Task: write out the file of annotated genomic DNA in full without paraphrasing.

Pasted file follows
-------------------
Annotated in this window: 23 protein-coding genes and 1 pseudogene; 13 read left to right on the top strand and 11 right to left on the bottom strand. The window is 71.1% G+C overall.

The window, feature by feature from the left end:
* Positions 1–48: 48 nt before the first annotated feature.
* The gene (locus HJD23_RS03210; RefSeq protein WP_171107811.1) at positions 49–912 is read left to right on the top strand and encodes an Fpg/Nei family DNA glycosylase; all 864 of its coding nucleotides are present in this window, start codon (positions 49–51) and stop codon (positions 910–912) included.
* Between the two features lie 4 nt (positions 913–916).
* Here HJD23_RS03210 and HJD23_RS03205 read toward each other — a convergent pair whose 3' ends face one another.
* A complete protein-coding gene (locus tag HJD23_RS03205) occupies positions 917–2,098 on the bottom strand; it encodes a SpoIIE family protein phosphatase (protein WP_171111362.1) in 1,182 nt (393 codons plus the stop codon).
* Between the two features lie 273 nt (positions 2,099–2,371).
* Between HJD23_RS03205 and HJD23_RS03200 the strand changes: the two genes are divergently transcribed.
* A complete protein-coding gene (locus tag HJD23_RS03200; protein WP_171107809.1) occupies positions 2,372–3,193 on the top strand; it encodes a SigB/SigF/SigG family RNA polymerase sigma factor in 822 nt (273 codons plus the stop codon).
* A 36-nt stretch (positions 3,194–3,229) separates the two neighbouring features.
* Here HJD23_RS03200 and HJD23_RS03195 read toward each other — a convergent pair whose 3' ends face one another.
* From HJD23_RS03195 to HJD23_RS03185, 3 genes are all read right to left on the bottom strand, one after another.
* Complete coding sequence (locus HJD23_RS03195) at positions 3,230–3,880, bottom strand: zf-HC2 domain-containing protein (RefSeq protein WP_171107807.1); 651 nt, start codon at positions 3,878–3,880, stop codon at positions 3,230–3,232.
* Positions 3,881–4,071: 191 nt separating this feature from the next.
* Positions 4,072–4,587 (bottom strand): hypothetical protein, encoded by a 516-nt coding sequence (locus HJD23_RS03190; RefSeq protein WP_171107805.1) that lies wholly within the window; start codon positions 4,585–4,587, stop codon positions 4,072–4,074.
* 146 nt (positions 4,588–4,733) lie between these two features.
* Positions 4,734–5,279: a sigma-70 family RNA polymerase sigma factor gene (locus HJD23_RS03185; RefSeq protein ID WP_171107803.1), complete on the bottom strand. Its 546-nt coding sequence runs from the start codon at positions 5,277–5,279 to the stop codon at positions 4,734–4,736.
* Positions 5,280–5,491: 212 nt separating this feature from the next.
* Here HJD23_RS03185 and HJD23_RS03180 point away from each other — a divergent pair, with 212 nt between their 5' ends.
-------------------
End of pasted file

Annotated in this window: 23 protein-coding genes and 1 pseudogene; 13 read left to right on the top strand and 11 right to left on the bottom strand. The window is 71.1% G+C overall.

The window, feature by feature from the left end:
* Positions 1–48: 48 nt before the first annotated feature.
* The gene (locus HJD23_RS03210; RefSeq protein WP_171107811.1) at positions 49–912 is read left to right on the top strand and encodes an Fpg/Nei family DNA glycosylase; all 864 of its coding nucleotides are present in this window, start codon (positions 49–51) and stop codon (positions 910–912) included.
* Between the two features lie 4 nt (positions 913–916).
* Here HJD23_RS03210 and HJD23_RS03205 read toward each other — a convergent pair whose 3' ends face one another.
* A complete protein-coding gene (locus tag HJD23_RS03205) occupies positions 917–2,098 on the bottom strand; it encodes a SpoIIE family protein phosphatase (protein WP_171111362.1) in 1,182 nt (393 codons plus the stop codon).
* Between the two features lie 273 nt (positions 2,099–2,371).
* Between HJD23_RS03205 and HJD23_RS03200 the strand changes: the two genes are divergently transcribed.
* A complete protein-coding gene (locus tag HJD23_RS03200; protein WP_171107809.1) occupies positions 2,372–3,193 on the top strand; it encodes a SigB/SigF/SigG family RNA polymerase sigma factor in 822 nt (273 codons plus the stop codon).
* A 36-nt stretch (positions 3,194–3,229) separates the two neighbouring features.
* Here HJD23_RS03200 and HJD23_RS03195 read toward each other — a convergent pair whose 3' ends face one another.
* From HJD23_RS03195 to HJD23_RS03185, 3 genes are all read right to left on the bottom strand, one after another.
* Complete coding sequence (locus HJD23_RS03195) at positions 3,230–3,880, bottom strand: zf-HC2 domain-containing protein (RefSeq protein WP_171107807.1); 651 nt, start codon at positions 3,878–3,880, stop codon at positions 3,230–3,232.
* Positions 3,881–4,071: 191 nt separating this feature from the next.
* Positions 4,072–4,587 (bottom strand): hypothetical protein, encoded by a 516-nt coding sequence (locus HJD23_RS03190; RefSeq protein WP_171107805.1) that lies wholly within the window; start codon positions 4,585–4,587, stop codon positions 4,072–4,074.
* 146 nt (positions 4,588–4,733) lie between these two features.
* Positions 4,734–5,279: a sigma-70 family RNA polymerase sigma factor gene (locus HJD23_RS03185; RefSeq protein ID WP_171107803.1), complete on the bottom strand. Its 546-nt coding sequence runs from the start codon at positions 5,277–5,279 to the stop codon at positions 4,734–4,736.
* Positions 5,280–5,491: 212 nt separating this feature from the next.
* Here HJD23_RS03185 and HJD23_RS03180 point away from each other — a divergent pair, with 212 nt between their 5' ends.